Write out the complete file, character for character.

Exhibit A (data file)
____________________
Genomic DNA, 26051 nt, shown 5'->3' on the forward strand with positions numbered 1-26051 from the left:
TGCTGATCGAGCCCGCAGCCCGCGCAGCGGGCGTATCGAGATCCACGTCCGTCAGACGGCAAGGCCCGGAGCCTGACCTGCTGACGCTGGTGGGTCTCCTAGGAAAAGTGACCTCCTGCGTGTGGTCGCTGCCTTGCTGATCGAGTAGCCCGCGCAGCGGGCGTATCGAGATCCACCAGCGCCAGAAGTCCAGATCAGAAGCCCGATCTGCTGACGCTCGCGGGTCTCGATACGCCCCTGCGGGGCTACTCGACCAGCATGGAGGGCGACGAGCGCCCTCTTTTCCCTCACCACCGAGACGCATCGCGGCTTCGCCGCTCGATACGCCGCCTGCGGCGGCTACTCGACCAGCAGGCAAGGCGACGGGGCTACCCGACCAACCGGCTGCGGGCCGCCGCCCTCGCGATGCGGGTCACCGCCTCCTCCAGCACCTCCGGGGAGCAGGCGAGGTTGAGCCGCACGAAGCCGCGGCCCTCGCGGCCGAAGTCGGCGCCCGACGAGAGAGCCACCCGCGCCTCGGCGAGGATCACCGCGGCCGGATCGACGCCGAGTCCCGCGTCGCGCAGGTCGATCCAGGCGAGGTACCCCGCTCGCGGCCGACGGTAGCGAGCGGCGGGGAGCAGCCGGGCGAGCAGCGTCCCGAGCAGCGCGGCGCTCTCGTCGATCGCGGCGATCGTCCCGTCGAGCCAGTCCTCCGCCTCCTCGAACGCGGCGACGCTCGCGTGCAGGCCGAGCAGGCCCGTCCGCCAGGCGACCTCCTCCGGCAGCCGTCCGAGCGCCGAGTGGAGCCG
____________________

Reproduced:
Genomic DNA, 26051 nt, shown 5'->3' on the forward strand with positions numbered 1-26051 from the left:
TGCTGATCGAGCCCGCAGCCCGCGCAGCGGGCGTATCGAGATCCACGTCCGTCAGACGGCAAGGCCCGGAGCCTGACCTGCTGACGCTGGTGGGTCTCCTAGGAAAAGTGACCTCCTGCGTGTGGTCGCTGCCTTGCTGATCGAGTAGCCCGCGCAGCGGGCGTATCGAGATCCACCAGCGCCAGAAGTCCAGATCAGAAGCCCGATCTGCTGACGCTCGCGGGTCTCGATACGCCCCTGCGGGGCTACTCGACCAGCATGGAGGGCGACGAGCGCCCTCTTTTCCCTCACCACCGAGACGCATCGCGGCTTCGCCGCTCGATACGCCGCCTGCGGCGGCTACTCGACCAGCAGGCAAGGCGACGGGGCTACCCGACCAACCGGCTGCGGGCCGCCGCCCTCGCGATGCGGGTCACCGCCTCCTCCAGCACCTCCGGGGAGCAGGCGAGGTTGAGCCGCACGAAGCCGCGGCCCTCGCGGCCGAAGTCGGCGCCCGACGAGAGAGCCACCCGCGCCTCGGCGAGGATCACCGCGGCCGGATCGACGCCGAGTCCCGCGTCGCGCAGGTCGATCCAGGCGAGGTACCCCGCTCGCGGCCGACGGTAGCGAGCGGCGGGGAGCAGCCGGGCGAGCAGCGTCCCGAGCAGCGCGGCGCTCTCGTCGATCGCGGCGATCGTCCCGTCGAGCCAGTCCTCCGCCTCCTCGAACGCGGCGACGCTCGCGTGCAGGCCGAGCAGGCCCGTCCGCCAGGCGACCTCCTCCGGCAGCCGTCCGAGCGCCGAGTGGAGCCG